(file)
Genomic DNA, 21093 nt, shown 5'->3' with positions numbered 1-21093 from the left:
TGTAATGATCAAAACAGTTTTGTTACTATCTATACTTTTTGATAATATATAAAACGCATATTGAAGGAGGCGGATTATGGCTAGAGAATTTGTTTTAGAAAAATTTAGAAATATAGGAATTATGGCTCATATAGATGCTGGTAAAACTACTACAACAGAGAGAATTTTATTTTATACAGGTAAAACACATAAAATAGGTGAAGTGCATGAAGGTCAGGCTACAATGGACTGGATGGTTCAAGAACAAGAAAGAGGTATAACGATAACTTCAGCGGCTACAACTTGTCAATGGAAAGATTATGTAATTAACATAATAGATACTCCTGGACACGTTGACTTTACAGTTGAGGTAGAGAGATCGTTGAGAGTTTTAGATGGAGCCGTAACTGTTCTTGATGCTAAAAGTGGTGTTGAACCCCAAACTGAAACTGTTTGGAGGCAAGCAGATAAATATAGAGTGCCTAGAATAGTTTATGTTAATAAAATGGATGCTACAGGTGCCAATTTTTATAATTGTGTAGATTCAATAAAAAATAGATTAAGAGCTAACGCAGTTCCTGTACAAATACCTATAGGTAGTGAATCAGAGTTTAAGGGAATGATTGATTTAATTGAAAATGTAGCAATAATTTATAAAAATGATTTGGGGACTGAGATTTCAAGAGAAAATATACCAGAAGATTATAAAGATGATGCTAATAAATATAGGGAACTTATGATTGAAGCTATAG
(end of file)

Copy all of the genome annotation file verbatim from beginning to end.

Genomic DNA, 21093 nt, shown 5'->3' with positions numbered 1-21093 from the left:
TGTAATGATCAAAACAGTTTTGTTACTATCTATACTTTTTGATAATATATAAAACGCATATTGAAGGAGGCGGATTATGGCTAGAGAATTTGTTTTAGAAAAATTTAGAAATATAGGAATTATGGCTCATATAGATGCTGGTAAAACTACTACAACAGAGAGAATTTTATTTTATACAGGTAAAACACATAAAATAGGTGAAGTGCATGAAGGTCAGGCTACAATGGACTGGATGGTTCAAGAACAAGAAAGAGGTATAACGATAACTTCAGCGGCTACAACTTGTCAATGGAAAGATTATGTAATTAACATAATAGATACTCCTGGACACGTTGACTTTACAGTTGAGGTAGAGAGATCGTTGAGAGTTTTAGATGGAGCCGTAACTGTTCTTGATGCTAAAAGTGGTGTTGAACCCCAAACTGAAACTGTTTGGAGGCAAGCAGATAAATATAGAGTGCCTAGAATAGTTTATGTTAATAAAATGGATGCTACAGGTGCCAATTTTTATAATTGTGTAGATTCAATAAAAAATAGATTAAGAGCTAACGCAGTTCCTGTACAAATACCTATAGGTAGTGAATCAGAGTTTAAGGGAATGATTGATTTAATTGAAAATGTAGCAATAATTTATAAAAATGATTTGGGGACTGAGATTTCAAGAGAAAATATACCAGAAGATTATAAAGATGATGCTAATAAATATAGGGAACTTATGATTGAAGCTATAG